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I wonder if dear natives could tell me if it is possible to substitute the bold words bellow with the italic words inside of the parentheses at the end of each sentence or not:

  • You have to engrain these beliefs in you. (internalize)
  • These beliefs have become engrained in the German people, over a period of many years. (internalized)
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Engraining is the act of strongly associating a belief or process into a system.

The American ethos becomes engrained through hard work.

Internalizing is having learned something so well and thoroughly that one can act using it without thinking i.e. it becomes automatic

For athletes, movement is internalized by repetitive action called muscle memory.
He responded so quickly because he had internalized all his actions.

Actions and beliefs can usually only be internalized by living things.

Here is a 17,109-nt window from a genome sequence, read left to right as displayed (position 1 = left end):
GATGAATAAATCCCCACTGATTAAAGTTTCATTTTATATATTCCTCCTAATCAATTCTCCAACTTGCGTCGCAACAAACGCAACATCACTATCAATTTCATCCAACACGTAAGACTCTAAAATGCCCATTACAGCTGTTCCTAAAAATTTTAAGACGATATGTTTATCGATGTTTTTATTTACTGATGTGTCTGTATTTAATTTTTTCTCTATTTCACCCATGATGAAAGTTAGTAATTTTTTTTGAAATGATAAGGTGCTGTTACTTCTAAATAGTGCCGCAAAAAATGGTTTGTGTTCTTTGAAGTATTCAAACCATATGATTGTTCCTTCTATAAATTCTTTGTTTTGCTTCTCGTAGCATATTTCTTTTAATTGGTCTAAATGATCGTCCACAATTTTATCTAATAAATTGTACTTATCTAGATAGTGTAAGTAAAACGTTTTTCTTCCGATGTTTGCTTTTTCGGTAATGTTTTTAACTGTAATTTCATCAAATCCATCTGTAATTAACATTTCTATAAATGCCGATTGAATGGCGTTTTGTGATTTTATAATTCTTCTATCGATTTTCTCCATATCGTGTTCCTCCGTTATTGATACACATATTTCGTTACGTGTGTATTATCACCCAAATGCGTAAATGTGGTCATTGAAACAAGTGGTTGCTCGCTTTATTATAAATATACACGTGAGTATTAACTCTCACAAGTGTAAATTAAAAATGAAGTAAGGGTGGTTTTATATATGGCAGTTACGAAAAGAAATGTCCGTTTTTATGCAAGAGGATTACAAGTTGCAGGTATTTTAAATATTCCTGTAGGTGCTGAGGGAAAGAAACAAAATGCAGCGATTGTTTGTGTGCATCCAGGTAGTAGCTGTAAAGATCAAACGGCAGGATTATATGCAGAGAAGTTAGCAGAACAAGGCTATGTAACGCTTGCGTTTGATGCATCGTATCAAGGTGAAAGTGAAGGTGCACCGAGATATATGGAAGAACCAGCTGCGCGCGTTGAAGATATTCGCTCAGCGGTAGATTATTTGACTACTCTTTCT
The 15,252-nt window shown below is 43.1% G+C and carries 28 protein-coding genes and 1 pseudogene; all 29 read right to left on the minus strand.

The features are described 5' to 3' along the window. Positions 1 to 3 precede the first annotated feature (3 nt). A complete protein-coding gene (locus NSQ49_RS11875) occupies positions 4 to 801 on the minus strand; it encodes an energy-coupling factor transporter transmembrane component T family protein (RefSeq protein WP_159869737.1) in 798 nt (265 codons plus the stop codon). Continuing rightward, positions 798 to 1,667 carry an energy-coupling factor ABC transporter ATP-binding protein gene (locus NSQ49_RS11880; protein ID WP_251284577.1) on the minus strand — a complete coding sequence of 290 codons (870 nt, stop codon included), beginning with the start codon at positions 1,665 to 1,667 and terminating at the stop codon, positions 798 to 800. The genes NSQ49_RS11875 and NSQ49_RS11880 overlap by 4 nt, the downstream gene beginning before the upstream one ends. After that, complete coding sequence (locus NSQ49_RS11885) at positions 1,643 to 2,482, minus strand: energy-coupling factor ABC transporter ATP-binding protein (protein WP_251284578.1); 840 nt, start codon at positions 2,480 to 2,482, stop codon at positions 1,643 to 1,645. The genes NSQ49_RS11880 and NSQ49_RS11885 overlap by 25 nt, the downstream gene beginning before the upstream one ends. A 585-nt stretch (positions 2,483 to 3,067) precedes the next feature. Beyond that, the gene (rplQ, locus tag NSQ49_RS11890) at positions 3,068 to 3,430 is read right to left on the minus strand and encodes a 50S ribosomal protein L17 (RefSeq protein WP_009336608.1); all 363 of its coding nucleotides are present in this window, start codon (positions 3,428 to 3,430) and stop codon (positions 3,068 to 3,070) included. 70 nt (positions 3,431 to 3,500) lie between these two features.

Things become internalized by being engrained through learning.

Both living things and ideals can be engrained by or with something

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To me, the difference is more connotative.

Internalizing something carries an implication of understanding and comprehending it well. If I internalize a new idea in class, I learned it and understood it inside and out.

Engraining, on the other hand, doesn't carry that implication of understanding. You may understand it very well, but if it's engrained in you, you've basically carved it into you (which is the literal meaning of engrain). Maybe you repeated it 1000 times. Maybe you wrote it 1000 times. You can now recite it back to me. But you don't necessarily understand it inside and out - that isn't implied.

For example, in many religious households, beliefs are engrained into younger children. It would be strange to say that the kids have internalized the beliefs/teachings until they are much older. While they are kids and don't really understand exactly what's going on, they have simply memorized by repetition.

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